(Saturday, July 24)
Lragir.am thinks that President Serzh Sarkisian and Foreign Minister Edward Nalbandian should have made their latest statements on the Nagorno-Karabakh conflict in the Armenian parliament, rather than a summer camp organized by a pro-government youth organization. Alternatively, says the online newspaper, they could have done so during consultations with political parties or with the presidential Public Council or even held a rally for that purpose. “Serzh Sarkisian could have used the occasion to address the nation,” it says. “They instead opted for a marginal format which only proved that the authorities are solely accessible to a selected circle of individuals,” concludes Lragir.am.
Writing in “Hraparak,” political analyst Richard Giragosian claims that international mediators are struggling to “keep Azerbaijan at the negotiation table.” “For the mediators, seeing what lies on the negotiation table is no longer that important,” he says. “The Minsk Group is now more concerned about Azerbaijan’s possible exit from negotiations and attempt to solve the problem by force.”
Vahan Shirkhanian, the leader one of the two rival factions that claim to represent the Social Democratic Hnchakian Party of Armenia, tells “Aravot” that he is against a government change that would jeopardize continued Armenian control over Nagorno-Karabakh. Shirkhanian indicates that he strongly disagrees with former President Levon Ter-Petrosian’s belief that Armenia’s grave political and socioeconomic problems can not be solved without the conflict’s resolution. He implies that both Ter-Petrosian and his successors are responsible for those problems.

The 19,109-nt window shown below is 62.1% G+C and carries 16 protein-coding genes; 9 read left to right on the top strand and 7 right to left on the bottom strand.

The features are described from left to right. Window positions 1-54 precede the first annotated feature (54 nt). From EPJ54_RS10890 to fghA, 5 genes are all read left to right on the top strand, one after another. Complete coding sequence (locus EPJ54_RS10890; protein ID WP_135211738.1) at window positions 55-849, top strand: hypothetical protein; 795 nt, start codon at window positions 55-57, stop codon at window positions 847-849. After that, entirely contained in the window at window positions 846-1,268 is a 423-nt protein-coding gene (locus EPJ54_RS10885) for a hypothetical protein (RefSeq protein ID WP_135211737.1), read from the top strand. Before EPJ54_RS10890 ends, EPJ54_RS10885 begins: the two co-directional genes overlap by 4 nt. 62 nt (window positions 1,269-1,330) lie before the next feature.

“Hayots Ashkhar” echoes Armenian government claims that the International Court of Justice in The Hague subordinated territorial integrity of states to peoples’ right to self-determination in its ruling on Kosovo’s independence. “Whatever they say, the court’s decision and big powers’ reaction to it will definitely have a certain impact on the process of settling the Artsakh conflict,” says the paper. “As for to what extent it will be possible to achieve a positive result, that greatly depends on our consistency and diligence.”